1. get the most the software has to offer
2. fill in the gaps and analayse the data and factors the software is not aware of

In truth, I dont know the most effective solution.  I am sure software is going to play an increasingly important role in PPC and digital marketing but it can never replace the human touch.  So if you are planning to use one of the available tools, or your agency are going to do so, make sure you dont rely solely on technology, it will never know the full story.

How to Deliver Knockout PPC – The Movie!

Want to know how to deliver knockout results from your PPC campaign?  Well as luck would have it I gave a presentation in January on this very topic, and the nice people at fresh business thinking have posted a video of the “highlights” on their website.  In my defence, they chose some of the worst parts of the presentation for the “higlights” reel, but let me kno what you think anyway – delivering knockout PPC

Yahoo! Cuts Agency Commissions

In a memo to its partner agencies yahoo has announced changes to its commission structure which will see it follow Google’s lead and reduce the amount of Agency commission from January 1st 2009.  It is not going as far as Google in removing commissions completely but it will see a cut of 1% for the majority of agencies but a potential hit of 6% for unlucky agencies which fall into a specific band with a potential loss of all commission for the really small spenders.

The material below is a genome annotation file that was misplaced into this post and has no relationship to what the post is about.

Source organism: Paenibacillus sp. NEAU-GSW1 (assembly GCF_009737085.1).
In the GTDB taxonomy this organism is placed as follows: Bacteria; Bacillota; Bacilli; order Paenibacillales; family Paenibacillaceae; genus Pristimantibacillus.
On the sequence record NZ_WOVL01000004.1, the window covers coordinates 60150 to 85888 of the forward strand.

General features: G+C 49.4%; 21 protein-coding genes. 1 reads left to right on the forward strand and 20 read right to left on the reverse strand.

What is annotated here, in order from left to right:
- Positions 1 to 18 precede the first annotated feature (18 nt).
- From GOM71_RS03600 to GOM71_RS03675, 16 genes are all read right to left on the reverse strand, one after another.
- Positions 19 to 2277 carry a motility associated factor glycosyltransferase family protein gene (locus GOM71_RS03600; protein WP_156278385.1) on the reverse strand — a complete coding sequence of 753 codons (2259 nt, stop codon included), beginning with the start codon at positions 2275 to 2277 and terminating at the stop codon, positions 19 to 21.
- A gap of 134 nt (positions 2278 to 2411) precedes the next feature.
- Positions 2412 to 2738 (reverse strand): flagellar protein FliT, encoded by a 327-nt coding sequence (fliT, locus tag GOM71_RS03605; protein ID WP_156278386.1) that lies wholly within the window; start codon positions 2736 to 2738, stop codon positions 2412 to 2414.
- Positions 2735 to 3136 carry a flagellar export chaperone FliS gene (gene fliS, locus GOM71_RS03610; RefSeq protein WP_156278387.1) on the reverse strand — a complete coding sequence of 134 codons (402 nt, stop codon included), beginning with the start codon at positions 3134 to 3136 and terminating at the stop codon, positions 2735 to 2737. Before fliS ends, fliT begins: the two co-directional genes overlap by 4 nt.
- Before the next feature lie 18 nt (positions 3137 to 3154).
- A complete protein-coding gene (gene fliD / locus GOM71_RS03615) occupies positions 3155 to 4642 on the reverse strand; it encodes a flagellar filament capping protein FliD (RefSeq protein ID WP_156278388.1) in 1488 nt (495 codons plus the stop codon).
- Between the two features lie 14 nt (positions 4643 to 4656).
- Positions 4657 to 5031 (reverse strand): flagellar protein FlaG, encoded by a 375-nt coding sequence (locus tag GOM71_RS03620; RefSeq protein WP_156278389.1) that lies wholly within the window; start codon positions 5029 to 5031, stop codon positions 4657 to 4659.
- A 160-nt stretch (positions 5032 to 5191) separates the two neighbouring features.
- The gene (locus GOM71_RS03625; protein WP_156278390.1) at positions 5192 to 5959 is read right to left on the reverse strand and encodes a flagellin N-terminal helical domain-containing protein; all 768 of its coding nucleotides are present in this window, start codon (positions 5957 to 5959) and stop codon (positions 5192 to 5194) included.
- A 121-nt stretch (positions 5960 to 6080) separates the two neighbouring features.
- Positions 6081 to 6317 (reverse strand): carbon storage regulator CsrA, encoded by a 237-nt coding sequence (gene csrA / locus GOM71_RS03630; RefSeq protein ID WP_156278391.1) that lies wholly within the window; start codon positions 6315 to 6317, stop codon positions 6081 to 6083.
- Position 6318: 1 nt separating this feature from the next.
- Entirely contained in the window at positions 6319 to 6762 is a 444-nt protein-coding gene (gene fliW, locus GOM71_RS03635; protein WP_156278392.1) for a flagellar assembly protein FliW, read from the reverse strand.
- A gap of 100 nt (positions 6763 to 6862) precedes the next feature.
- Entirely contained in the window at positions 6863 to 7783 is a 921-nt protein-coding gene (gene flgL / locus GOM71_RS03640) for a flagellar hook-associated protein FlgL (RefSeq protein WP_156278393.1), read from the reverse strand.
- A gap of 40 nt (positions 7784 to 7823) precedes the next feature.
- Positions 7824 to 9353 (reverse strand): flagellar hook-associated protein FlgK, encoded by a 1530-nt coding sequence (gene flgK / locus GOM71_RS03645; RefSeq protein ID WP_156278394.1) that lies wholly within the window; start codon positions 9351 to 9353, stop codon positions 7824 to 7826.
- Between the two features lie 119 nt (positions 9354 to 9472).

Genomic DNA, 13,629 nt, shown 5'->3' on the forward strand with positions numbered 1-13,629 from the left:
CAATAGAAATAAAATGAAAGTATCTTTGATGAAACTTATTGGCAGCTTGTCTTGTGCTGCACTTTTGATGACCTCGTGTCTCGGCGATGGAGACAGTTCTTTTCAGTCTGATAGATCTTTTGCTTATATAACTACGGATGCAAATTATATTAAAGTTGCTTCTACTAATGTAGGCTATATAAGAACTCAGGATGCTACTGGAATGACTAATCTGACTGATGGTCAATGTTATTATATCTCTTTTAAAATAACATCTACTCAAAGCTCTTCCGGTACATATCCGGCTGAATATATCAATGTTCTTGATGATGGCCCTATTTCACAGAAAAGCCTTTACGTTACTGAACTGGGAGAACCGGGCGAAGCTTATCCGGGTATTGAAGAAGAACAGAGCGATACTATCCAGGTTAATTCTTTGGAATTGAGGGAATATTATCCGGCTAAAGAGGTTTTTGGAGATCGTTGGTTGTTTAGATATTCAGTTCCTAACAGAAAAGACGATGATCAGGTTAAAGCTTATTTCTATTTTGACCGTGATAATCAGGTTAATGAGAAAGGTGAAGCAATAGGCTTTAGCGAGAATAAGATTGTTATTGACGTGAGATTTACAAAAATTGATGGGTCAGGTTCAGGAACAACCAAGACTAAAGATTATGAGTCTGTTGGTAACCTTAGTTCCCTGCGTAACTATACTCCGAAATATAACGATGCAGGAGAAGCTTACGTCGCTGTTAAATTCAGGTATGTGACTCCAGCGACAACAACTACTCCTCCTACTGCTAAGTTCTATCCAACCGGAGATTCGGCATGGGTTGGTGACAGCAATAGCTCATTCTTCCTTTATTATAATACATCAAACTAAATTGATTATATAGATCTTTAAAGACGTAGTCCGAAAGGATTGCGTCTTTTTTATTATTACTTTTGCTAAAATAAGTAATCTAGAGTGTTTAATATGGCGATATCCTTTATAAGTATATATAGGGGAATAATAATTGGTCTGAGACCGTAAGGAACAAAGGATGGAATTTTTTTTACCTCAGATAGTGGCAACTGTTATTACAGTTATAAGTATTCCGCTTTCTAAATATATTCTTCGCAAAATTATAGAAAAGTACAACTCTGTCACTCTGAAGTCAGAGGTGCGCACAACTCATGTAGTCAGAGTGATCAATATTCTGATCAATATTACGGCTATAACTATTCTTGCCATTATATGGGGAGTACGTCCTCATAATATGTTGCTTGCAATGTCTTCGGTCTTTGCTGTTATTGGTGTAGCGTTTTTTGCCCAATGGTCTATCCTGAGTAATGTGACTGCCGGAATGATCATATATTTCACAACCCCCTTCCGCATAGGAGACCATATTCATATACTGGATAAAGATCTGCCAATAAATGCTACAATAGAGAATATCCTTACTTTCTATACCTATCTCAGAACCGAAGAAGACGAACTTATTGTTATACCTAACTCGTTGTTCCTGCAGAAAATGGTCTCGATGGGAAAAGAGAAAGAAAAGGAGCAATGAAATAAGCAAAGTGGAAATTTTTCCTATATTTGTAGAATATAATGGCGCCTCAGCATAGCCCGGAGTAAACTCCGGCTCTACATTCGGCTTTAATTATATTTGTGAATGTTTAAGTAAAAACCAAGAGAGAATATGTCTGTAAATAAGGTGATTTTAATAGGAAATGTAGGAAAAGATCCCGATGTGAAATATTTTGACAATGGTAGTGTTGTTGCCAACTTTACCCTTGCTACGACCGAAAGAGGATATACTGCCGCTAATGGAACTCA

At present agencies spending between £20,000 and £79,999 receive a rebate of 5% from Yahoo and anyone spending over £80,000 receives the maximum 10% commission on search spend.  The January changes will see agencies spending between £50,000 and £99,999 receive 4% rebate and anyone spending over £100,000 9%.  This means the removal of commissions for agencies spending less than £50,000 a month and a hit of 6% for those who fall between the £80,000-£100,000 monthly spend bracket.